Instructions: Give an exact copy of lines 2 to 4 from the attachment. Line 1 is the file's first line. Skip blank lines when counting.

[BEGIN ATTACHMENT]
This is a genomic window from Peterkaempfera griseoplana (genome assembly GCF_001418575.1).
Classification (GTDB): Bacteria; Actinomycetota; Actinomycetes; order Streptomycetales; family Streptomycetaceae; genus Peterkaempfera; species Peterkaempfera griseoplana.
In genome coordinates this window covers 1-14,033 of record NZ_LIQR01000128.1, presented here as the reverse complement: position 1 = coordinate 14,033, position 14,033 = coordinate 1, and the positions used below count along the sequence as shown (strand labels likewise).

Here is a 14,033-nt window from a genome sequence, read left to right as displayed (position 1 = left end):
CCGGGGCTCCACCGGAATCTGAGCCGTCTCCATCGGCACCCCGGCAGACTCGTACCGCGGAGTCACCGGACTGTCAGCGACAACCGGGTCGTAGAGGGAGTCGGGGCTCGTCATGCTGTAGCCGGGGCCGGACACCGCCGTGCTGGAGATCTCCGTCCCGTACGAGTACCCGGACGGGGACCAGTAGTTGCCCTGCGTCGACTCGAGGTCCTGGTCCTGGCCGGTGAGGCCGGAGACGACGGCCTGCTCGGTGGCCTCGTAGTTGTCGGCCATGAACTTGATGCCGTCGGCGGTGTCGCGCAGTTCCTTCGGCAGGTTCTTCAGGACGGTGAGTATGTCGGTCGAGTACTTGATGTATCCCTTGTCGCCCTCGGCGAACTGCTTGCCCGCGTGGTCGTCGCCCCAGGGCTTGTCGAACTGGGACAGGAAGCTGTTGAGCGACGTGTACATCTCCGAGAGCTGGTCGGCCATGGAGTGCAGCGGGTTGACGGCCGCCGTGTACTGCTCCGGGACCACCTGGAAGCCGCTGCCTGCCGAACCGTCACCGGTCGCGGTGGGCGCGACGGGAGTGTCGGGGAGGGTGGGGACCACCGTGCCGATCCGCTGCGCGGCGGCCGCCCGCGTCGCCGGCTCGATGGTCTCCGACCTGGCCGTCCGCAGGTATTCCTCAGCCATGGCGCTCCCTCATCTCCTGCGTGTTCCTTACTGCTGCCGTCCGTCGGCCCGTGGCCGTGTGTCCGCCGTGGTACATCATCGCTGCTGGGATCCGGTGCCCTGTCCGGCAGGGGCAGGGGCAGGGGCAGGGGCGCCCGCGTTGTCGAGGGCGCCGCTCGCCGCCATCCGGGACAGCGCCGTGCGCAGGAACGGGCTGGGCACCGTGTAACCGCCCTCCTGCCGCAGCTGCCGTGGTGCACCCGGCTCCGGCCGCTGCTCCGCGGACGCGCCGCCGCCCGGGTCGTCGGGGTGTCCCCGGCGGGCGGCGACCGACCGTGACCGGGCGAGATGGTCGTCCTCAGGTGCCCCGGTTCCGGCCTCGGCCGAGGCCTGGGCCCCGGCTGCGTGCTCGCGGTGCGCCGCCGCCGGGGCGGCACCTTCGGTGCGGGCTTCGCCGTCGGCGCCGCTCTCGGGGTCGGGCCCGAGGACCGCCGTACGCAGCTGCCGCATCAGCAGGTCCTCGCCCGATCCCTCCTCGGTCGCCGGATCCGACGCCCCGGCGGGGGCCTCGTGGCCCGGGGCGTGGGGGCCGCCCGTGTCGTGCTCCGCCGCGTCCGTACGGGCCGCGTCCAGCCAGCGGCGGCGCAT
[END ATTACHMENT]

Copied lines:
Classification (GTDB): Bacteria; Actinomycetota; Actinomycetes; order Streptomycetales; family Streptomycetaceae; genus Peterkaempfera; species Peterkaempfera griseoplana.
In genome coordinates this window covers 1-14,033 of record NZ_LIQR01000128.1, presented here as the reverse complement: position 1 = coordinate 14,033, position 14,033 = coordinate 1, and the positions used below count along the sequence as shown (strand labels likewise).

Here is a 14,033-nt window from a genome sequence, read left to right as displayed (position 1 = left end):